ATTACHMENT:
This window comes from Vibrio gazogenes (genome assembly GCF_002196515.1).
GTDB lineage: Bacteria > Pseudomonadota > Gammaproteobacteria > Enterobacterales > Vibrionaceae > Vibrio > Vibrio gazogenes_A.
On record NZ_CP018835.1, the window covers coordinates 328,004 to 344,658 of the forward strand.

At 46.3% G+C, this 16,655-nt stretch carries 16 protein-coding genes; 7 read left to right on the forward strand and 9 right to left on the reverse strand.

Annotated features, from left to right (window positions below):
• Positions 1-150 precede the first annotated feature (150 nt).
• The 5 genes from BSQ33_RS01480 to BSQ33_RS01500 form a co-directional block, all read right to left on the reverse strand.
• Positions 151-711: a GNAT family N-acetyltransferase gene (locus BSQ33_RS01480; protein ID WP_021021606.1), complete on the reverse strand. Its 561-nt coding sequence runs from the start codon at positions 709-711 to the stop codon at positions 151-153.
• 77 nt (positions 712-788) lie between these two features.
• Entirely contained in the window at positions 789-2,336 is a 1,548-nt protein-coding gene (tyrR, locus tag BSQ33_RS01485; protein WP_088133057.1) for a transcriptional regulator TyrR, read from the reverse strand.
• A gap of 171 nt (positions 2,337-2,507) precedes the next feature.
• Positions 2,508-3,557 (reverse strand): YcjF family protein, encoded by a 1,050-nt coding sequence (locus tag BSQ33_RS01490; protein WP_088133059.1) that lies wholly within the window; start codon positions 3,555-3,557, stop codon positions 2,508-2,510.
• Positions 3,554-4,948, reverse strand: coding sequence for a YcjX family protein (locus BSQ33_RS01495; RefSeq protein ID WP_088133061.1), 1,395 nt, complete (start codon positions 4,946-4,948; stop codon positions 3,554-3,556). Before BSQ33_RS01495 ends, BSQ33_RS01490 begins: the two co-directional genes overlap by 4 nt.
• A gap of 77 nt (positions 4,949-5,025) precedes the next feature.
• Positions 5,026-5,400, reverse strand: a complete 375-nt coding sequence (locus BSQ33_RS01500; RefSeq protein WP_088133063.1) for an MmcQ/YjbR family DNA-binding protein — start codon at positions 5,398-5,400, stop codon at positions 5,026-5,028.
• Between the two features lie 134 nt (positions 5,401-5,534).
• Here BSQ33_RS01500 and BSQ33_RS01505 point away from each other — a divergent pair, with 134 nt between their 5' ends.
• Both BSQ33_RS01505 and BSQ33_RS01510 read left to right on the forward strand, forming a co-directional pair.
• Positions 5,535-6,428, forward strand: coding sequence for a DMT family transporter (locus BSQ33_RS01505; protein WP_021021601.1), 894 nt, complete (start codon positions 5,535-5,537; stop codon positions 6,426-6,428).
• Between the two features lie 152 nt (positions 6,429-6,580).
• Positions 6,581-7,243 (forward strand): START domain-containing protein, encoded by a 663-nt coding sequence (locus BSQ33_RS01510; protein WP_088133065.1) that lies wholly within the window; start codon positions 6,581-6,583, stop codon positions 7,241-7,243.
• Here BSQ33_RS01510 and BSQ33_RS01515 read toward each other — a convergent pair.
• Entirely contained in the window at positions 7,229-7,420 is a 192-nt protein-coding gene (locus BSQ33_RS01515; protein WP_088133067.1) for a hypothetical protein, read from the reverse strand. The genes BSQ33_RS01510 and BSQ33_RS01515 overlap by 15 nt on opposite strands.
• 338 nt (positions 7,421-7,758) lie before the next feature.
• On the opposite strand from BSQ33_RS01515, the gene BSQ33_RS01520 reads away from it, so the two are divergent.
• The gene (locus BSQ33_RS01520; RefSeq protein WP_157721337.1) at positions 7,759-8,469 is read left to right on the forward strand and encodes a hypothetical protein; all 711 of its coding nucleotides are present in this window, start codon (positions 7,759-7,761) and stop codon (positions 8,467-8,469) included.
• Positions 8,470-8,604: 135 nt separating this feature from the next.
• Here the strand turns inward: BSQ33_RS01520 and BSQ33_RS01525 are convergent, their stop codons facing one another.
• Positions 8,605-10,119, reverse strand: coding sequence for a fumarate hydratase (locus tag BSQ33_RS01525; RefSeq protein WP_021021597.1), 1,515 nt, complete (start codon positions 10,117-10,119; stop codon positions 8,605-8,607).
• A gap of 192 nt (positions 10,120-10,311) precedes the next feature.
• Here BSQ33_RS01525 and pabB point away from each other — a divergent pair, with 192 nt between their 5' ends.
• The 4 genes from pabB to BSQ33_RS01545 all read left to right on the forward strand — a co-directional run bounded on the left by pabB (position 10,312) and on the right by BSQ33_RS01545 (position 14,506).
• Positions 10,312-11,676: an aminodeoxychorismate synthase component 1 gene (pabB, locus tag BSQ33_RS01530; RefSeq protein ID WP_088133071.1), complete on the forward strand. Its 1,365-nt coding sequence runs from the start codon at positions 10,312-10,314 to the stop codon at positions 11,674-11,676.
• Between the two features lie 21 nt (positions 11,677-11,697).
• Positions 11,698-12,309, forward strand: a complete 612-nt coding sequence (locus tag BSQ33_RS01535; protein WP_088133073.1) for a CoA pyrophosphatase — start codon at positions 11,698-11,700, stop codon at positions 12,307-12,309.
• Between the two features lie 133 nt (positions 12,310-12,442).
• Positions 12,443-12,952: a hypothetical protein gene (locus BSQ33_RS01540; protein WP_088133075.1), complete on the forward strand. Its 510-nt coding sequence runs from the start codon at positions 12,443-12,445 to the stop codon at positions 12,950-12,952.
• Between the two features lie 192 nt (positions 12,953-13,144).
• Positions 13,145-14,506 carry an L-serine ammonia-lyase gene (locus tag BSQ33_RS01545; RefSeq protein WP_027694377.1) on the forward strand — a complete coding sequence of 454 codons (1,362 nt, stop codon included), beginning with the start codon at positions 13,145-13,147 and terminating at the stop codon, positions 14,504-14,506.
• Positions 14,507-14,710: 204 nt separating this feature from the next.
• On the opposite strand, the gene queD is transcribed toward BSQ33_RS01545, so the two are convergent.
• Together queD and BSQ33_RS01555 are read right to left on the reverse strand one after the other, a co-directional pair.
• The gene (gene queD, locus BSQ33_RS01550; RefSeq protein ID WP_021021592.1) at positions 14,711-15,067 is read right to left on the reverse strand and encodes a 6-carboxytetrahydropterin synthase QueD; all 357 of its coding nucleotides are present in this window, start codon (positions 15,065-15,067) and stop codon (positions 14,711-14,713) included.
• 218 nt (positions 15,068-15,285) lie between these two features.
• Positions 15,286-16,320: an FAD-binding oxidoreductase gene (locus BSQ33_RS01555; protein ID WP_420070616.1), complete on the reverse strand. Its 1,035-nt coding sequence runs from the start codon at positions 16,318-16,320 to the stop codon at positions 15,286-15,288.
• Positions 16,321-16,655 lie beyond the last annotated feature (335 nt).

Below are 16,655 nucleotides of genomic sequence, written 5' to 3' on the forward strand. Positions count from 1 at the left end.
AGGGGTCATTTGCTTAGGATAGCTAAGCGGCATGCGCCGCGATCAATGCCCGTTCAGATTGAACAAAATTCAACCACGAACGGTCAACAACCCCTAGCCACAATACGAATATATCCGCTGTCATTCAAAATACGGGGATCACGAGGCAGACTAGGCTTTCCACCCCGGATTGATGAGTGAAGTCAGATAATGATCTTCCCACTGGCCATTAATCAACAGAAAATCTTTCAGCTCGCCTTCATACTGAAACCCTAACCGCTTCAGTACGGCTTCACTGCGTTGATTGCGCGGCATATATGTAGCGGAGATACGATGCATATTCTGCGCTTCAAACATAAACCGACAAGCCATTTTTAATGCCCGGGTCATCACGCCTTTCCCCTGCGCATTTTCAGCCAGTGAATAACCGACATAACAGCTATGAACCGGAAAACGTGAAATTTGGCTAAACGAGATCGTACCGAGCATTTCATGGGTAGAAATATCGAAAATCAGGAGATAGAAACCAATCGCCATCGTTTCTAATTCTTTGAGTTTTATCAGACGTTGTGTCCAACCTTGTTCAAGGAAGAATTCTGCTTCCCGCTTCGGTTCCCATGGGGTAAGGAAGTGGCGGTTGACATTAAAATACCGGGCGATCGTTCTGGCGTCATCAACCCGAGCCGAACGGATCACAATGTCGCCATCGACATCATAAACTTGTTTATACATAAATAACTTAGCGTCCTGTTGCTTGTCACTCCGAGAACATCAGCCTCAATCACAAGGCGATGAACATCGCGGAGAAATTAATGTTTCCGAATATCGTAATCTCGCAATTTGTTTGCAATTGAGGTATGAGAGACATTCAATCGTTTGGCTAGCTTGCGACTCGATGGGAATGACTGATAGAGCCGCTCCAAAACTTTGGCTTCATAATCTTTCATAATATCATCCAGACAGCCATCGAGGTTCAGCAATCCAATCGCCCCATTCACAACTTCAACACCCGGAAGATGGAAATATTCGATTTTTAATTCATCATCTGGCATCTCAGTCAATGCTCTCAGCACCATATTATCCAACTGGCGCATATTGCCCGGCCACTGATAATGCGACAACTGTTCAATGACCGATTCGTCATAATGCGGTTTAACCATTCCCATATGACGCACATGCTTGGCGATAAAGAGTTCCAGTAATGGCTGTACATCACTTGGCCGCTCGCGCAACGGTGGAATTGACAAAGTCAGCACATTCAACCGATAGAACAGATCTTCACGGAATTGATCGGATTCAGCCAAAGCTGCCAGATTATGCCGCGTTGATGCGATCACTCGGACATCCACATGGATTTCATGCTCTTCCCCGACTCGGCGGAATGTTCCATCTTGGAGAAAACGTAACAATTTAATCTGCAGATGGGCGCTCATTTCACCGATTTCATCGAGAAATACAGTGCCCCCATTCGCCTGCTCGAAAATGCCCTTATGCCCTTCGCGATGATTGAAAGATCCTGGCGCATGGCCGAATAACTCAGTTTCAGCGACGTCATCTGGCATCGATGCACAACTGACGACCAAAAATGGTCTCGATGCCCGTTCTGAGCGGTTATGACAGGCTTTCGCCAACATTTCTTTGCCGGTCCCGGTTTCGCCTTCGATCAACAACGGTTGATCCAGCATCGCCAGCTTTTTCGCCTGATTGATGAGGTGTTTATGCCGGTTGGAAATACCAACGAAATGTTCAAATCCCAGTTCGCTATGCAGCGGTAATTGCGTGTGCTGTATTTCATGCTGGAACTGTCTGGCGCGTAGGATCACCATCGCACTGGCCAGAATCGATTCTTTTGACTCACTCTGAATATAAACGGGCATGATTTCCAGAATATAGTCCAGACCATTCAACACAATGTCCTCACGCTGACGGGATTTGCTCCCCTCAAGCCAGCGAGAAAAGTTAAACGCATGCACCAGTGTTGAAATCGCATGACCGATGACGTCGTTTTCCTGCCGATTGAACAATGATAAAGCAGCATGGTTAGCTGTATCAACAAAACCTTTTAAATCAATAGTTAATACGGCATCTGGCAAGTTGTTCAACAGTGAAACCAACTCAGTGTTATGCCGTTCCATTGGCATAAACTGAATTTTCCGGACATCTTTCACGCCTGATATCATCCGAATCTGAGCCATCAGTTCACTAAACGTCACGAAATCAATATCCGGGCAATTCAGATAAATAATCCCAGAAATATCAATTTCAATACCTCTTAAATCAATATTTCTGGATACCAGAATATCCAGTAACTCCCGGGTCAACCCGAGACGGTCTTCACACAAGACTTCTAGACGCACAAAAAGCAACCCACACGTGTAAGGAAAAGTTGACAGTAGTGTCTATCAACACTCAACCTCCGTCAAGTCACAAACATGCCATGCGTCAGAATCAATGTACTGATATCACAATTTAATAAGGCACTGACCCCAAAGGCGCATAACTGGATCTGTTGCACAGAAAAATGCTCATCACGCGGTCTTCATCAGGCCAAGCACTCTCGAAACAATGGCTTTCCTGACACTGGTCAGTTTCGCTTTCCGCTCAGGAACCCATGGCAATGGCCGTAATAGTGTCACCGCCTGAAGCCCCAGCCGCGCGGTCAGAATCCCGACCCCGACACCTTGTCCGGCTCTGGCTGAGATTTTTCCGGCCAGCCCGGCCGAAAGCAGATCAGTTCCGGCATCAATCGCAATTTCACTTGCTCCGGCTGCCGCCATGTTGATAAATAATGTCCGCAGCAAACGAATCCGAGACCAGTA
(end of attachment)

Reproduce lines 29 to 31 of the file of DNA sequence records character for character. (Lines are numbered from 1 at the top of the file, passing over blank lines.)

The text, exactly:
• Positions 8,605-10,119, reverse strand: coding sequence for a fumarate hydratase (locus tag BSQ33_RS01525; RefSeq protein WP_021021597.1), 1,515 nt, complete (start codon positions 10,117-10,119; stop codon positions 8,605-8,607).
• A gap of 192 nt (positions 10,120-10,311) precedes the next feature.
• Here BSQ33_RS01525 and pabB point away from each other — a divergent pair, with 192 nt between their 5' ends.